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Pharaoh princess had hardened arteries

5th April 2011

A mummified princess from the age of the Pharoahs is the world's first known case of atherosclerosis, according to a recent joint Egyptian-American study.

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While researchers have long known that ancient Egyptians suffered from heart disease, the new study suggests that atherosclerosis may be one of humanity's oldest and most common diseases.

The CT scans show that heart disease is not, as some doctors have previously believed, simply a byproduct of such modern lifestyle choices as tobacco smoking, lack of exercise, and high-fat diets.

Study co-author Gregory Thomas, a cardiologist at the University of California in Irvine, said it was possible that humans were genetically predisposed to heart disease.

Study co-author Adel Allam, of Al-Azhar University in Cairo, cautioned people against taking a lax attitude toward heart health, although humans appeared to be predisposed to atherosclerosis.

The mummy in question is thought to belong to a princess named Ahmose-Meyret-Anon, who is though to have died about 3,560 years ago.

Thomas said that the mummified princess represented the first known case of atherosclerosis.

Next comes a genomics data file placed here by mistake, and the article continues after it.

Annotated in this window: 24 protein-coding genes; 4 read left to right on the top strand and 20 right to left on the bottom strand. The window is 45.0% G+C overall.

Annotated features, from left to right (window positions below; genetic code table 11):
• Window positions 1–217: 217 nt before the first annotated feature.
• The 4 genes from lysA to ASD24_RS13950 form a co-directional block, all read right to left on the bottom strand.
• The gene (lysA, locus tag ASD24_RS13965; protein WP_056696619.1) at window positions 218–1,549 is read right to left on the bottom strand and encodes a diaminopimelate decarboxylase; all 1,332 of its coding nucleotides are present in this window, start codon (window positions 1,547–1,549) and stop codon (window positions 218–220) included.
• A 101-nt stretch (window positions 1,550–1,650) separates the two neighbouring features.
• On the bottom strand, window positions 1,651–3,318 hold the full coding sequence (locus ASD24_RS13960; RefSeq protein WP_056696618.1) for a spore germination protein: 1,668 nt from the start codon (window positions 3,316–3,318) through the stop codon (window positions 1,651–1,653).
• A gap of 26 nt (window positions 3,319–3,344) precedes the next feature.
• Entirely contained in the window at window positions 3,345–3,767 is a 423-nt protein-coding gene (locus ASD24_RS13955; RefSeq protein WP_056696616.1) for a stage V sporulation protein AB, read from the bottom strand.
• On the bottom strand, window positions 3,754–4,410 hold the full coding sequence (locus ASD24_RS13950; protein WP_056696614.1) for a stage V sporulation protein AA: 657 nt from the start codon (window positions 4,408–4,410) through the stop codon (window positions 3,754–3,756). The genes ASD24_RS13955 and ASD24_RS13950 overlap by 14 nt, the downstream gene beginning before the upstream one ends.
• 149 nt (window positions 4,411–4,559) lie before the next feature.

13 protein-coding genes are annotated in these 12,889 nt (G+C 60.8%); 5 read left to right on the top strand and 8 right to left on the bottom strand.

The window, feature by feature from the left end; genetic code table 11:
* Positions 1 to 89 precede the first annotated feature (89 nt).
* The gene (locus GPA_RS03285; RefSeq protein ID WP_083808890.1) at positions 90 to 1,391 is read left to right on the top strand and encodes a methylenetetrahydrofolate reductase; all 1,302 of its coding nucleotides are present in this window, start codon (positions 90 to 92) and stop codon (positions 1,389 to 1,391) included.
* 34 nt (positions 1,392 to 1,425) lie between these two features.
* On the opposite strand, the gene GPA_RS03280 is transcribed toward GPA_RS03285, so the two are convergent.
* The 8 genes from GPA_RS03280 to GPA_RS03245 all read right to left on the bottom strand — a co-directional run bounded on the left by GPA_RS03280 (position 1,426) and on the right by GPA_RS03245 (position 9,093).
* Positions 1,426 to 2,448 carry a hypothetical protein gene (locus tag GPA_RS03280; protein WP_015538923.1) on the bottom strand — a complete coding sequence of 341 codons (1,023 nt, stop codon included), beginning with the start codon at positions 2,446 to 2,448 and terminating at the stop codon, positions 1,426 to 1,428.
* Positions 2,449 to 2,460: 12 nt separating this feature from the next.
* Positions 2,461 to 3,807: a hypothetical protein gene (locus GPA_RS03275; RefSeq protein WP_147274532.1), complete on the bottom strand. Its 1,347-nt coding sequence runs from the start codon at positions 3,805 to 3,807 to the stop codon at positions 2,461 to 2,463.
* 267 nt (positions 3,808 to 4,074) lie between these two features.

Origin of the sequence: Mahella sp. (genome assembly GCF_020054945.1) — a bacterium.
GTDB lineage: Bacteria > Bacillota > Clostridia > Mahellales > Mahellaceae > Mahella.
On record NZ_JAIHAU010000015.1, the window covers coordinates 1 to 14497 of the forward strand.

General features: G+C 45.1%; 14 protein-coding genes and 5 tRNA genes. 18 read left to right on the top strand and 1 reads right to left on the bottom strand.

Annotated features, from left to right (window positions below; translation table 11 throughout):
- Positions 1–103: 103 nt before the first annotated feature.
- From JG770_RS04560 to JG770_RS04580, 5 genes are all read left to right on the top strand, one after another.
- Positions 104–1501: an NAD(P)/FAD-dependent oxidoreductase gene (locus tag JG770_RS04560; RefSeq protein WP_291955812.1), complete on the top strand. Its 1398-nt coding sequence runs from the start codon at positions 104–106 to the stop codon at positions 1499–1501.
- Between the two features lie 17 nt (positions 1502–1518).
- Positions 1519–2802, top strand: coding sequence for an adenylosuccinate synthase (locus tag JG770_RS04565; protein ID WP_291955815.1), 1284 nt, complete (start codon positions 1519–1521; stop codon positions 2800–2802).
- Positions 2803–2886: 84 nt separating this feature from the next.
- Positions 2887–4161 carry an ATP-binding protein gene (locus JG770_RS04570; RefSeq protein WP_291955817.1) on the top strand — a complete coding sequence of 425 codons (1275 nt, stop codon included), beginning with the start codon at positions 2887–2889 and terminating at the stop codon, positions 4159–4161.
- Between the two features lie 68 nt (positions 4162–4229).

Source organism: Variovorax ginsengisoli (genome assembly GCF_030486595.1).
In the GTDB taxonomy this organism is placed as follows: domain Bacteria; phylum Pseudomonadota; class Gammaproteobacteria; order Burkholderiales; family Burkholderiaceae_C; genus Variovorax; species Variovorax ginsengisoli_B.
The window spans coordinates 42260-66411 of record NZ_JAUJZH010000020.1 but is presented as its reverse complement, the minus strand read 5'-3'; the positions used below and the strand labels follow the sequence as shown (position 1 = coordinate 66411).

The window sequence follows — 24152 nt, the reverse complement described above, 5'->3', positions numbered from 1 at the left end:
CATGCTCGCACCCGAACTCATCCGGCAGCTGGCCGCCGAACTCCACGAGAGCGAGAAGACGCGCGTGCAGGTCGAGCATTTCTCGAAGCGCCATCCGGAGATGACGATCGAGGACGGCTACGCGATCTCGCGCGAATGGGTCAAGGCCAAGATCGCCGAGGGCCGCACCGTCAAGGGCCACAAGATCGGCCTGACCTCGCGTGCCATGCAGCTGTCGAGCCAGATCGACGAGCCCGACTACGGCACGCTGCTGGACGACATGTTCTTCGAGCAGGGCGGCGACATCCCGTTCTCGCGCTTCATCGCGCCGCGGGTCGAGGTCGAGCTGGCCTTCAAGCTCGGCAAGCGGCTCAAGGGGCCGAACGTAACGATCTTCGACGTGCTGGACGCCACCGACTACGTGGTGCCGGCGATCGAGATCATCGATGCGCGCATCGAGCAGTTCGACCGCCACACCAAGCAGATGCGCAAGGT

Scientists and archaeologists believe that the ancient Egyptians ate leaner meat, as well as more fruit and vegetables than people do today.

Thomas said that, since the ancient Egyptians developed heart disease just as frequently as modern humans do, doctors should take even more precautions to ensure that their patients maintained proper heart health.

Patients who have a high risk of heart disease should aim to lose weight, stop smoking, and exercise more.

Nearly two years ago, Thomas and his research team reported that, out of 16 mummies under study, nine showed signs of hardened arteries.

For the recent study, the researchers examined 52 mummies.

One of the mummies had lived sometime in the 4th century AD, while another lived nearly 4,000 years ago.

The researchers found that 44 of the 52 mummies had signs of calcification, a sign of hardened arteries.

About 20% of the mummified people who had died before age 40 showed signs of atherosclerosis, compared to 60% of the people who had died after age 40.

Thomas said that the new information about heart disease pointed to a missing link in the scientific understanding of heart disease.

 

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